Last week, Judge A. James Robertson II of the San Francisco Superior Court yet again ruled against General Mills in the ongoing saga over whether (and how) hedging transactions are included in the sales factor.1 The taxpayer is expected to appeal.

The issue, of course, is whether (and to what extent) General Mills-the maker of Wheaties-may include grain-hedging transactions in its sales factor. In 2007, the trial court held that the notional value2 of General Mills' hedging contracts were not "gross receipts" for purposes of the sales factor. The Court of Appeal reversed. The Court of Appeal held that the notional value of the hedging contracts are "gross receipts" generally includible in the sales factor.3 The court remanded the case back to the trial court, however, to determine whether the Franchise Tax Board had met its burden of proving, under California's version of UDITPA § 18, that the resulting apportionment formula distorts the measure of General Mills' activity in the state.4

With respect to distortion, the trial court had to decide whether General Mills' futures trading activity is qualitatively different from its principal business, and whether inclusion of such trading activity results in quantitative distortion.

On the qualitative issue, most observers felt that the Franchise Tax Board ("FTB") had a difficult burden. The appeals court had written that "hedging allows General Mills to stay in business" and that "it is difficult to imagine a program more closely related to a company's manufacturing enterprise...than hedging...." So it seemed that hedging was-qualitatively-an inextricable part of General Mills' cereal business. The trial court disagreed, finding that the Court of Appeal's lengthy discussion on this topic was mere dicta and, therefore, not binding. Instead of following the Court of Appeal's lead, the trial court pointed to variables such as the time, labor, and costs required to produce food products versus the time, labor, and costs involved in the hedging activities. Because the two activities differed under these criteria, the trial court held that the futures trading activities were qualitatively different from General Mills' food product sales.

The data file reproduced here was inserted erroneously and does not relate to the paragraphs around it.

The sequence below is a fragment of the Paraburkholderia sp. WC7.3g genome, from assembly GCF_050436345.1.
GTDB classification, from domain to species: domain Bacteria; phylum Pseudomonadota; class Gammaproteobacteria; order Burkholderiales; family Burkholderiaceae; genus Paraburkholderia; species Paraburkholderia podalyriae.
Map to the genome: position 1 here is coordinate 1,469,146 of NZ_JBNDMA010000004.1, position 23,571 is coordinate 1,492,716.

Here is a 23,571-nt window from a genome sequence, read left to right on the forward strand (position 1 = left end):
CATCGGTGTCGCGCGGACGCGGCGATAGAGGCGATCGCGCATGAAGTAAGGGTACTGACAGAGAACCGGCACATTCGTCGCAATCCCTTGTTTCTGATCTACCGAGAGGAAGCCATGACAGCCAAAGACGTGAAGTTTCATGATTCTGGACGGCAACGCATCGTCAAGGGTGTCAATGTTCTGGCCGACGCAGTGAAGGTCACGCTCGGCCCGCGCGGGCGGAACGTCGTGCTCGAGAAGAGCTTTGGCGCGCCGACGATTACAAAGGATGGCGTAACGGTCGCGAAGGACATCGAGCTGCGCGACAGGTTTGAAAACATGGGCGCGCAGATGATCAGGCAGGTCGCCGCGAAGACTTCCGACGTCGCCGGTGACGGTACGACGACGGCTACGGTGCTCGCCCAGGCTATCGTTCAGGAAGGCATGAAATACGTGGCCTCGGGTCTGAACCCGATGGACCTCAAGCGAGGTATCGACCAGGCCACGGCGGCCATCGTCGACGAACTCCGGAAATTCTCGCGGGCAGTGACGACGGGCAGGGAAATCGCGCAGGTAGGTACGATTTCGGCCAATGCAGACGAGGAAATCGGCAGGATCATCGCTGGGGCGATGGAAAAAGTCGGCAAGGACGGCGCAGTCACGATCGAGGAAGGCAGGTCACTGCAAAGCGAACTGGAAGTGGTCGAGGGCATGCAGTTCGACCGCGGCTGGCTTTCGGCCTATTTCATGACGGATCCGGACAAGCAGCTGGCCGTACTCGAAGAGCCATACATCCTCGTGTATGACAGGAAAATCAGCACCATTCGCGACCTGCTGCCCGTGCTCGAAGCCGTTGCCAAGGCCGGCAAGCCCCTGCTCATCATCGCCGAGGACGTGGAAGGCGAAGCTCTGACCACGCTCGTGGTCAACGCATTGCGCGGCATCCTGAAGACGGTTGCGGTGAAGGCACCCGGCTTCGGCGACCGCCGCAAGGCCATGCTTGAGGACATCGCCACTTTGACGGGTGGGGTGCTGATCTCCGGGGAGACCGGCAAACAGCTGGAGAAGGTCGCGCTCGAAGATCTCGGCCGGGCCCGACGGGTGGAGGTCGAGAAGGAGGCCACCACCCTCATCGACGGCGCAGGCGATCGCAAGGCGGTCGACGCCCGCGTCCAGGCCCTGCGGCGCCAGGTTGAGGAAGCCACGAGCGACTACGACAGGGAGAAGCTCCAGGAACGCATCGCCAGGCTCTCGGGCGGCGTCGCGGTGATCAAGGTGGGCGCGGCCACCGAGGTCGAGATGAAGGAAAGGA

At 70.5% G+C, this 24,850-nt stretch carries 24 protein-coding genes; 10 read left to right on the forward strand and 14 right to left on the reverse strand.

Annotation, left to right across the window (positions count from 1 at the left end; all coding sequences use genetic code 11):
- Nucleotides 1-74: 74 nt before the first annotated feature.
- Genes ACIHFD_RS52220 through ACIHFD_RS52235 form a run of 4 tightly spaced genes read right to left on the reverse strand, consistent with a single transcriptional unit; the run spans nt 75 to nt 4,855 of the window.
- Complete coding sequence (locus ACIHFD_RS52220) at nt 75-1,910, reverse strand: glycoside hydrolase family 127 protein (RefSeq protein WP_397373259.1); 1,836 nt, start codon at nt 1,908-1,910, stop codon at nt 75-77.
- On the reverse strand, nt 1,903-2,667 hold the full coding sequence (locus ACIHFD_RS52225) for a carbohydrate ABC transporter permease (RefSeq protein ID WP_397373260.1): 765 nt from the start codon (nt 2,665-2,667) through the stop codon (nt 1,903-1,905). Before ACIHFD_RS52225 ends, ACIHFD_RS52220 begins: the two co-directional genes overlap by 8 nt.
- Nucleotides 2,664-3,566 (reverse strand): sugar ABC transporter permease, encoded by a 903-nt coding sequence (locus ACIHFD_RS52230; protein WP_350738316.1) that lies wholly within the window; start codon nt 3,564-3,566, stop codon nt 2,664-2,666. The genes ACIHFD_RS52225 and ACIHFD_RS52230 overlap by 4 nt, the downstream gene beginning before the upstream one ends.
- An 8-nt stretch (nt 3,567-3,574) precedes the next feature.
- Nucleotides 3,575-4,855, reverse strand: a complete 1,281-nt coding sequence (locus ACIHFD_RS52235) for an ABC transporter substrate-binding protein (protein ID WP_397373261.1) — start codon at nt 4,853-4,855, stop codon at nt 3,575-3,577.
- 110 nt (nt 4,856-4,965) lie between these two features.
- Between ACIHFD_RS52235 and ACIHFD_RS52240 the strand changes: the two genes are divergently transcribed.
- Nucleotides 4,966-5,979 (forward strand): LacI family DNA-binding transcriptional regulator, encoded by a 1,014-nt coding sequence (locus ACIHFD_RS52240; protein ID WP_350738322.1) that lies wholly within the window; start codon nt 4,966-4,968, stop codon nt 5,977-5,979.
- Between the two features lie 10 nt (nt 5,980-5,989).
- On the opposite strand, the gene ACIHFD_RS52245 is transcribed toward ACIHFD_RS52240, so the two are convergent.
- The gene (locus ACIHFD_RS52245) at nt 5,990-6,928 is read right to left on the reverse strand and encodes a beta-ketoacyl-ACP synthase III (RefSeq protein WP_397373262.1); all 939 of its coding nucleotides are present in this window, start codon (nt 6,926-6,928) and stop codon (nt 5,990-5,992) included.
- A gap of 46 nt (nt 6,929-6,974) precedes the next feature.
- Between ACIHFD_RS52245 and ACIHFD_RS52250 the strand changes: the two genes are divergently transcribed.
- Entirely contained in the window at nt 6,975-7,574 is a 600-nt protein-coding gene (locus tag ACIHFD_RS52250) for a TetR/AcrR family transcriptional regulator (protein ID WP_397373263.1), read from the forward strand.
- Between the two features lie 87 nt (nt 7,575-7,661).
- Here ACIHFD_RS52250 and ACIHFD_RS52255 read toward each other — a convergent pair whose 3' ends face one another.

On the quantitative distortion issue, the trial court analyzed metrics such as (1) the reasonableness of the amount of General Mills' income assigned to the location where the hedging activity was conducted, (2) a comparison of General Mills' hedging income as a percentage of its total income with General Mills' hedging receipts as a percentage of its total gross receipts, (3) the number of General Mills' employees engaged in hedging compared with the total number of employees in the company, and (4) the profit margin from the hedging activity compared with the profit margin for the overall business. The court held that these metrics for General Mills were comparable to the metrics generated by the treasury function of the taxpayers in Microsoft, Limited, and Pacific Telephone (wherein distortion had been found). Largely on that basis, the trial court concluded that the FTB met its burden that there was quantitative distortion.

In all, the trial court concluded that there was distortion and ordered that General Mills' sales factor include the hedging activities on a net basis.

There may be an interesting byproduct, however, of the FTB strategy to litigate this case. The trial court adopted much of the FTB's qualitative and quantitative analysis. If the trial court's use of that analysis is sustained, taxpayers will have an explicit roadmap for arguing that a variety of activities are "distortive" and that they are entitled to special apportionment under UDITPA § 18 (Cal. Rev. & Tax § 25137). For companies with unitary business activities that are different in character (financing, manufacturing, licensing, services, etc.), the FTB's approach opens up a whole new way to analyze whether special apportionment may be necessary for one or more of the different business activities.